The City of Guelph is making strides toward its goal to achieve 100 per cent of its energy needs through renewable sources by 2050. The goal and approach reflect the community’s and Council’s prioritization of climate change mitigation.
In an information report, dated September 13, staff provided Council with an update on the City’s energy performance in the 2019 Energy Conservation and Demand Management report. So far, the City of Guelph has achieved 23.6 per cent of its 100 per cent renewable energy goal. A key contributor to this has been the use of recovered biogas at the wastewater treatment plant, which reduces the need for natural gas and eliminates nearly 4.6 million kilograms of CO2 each year.
The report highlights key 2018 and 2019 projects that reduce greenhouse gas emissions and conserve both energy and water.
The report highlights some of the key projects completed in 2018. They include upgrades to LED lights in City facilities, optimized ice rink controls, replaced pumping systems for splash pads and wells, and retrofitted water heaters with high efficiency equipment. On their own, these projects save 561,000 kWh/yr of electricity, 11,300 m3/yr of natural gas, and 32,554 kg CO2 per year.
This year, the City is on track to upgrade nearly 13,000 non-decorative streetlights to LED with network controls. This will improve light quality, reduce operating and maintenance costs and reduce greenhouse gas emissions by more than 189,000 kg CO2/yr by saving 9,465,000 kilowatt hours of electricity annually. That’s enough to power 850 homes.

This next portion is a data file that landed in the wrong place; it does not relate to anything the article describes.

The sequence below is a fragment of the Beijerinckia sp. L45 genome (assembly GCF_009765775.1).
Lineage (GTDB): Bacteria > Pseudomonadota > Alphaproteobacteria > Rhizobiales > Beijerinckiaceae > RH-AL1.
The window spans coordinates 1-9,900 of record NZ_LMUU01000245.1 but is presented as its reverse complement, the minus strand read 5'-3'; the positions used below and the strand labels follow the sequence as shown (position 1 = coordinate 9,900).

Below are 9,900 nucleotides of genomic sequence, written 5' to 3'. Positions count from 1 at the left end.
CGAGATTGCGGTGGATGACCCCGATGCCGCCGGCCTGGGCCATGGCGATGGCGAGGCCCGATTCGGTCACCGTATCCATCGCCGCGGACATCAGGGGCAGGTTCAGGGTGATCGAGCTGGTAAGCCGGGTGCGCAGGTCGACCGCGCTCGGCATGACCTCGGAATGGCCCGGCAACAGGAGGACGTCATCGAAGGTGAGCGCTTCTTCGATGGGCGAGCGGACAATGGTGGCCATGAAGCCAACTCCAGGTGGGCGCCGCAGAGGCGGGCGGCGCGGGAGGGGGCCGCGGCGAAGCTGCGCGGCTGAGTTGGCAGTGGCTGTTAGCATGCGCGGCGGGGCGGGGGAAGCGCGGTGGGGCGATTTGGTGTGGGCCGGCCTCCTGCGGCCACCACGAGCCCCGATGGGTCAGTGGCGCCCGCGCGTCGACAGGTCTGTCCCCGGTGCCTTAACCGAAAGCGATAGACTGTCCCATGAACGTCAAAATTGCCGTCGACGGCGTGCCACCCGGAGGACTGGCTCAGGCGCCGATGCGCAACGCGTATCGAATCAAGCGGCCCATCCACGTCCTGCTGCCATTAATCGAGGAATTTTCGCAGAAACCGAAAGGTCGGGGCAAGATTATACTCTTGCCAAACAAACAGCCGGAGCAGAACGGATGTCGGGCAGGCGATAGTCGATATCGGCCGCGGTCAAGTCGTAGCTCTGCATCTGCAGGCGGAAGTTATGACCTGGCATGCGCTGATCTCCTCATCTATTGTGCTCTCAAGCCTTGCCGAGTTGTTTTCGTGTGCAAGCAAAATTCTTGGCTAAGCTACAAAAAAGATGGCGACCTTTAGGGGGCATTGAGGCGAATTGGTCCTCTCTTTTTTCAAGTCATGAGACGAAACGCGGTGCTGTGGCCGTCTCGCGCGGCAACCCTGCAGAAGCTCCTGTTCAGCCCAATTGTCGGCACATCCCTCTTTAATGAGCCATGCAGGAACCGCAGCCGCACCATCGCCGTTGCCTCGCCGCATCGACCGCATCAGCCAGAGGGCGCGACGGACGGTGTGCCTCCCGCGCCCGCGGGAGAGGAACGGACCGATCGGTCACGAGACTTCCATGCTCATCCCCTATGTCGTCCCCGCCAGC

The City is further reducing energy use and greenhouse gas emissions through pool and ice rink upgrades and the purchase of two zero-emission electric vehicle ice resurfacers.
The report comes days before the UN Climate Action Summit, where leaders from government, business, and civil society will come with plans to address the global climate emergency.
“The people who live and work in this city recognize that climate change is a crucial issue—we heard that clearly during our year of listening that informed our community plan,” said Scott Stewart, the City of Guelph’s chief administrator. “Because of that, it has become a priority of our organization’s strategic plan. That means we’re going prioritize work towards reducing Guelph’s carbon footprint, sustainable design, and energy use.”
More information about the City of Guelph’s energy conservation and demand management projects is available here.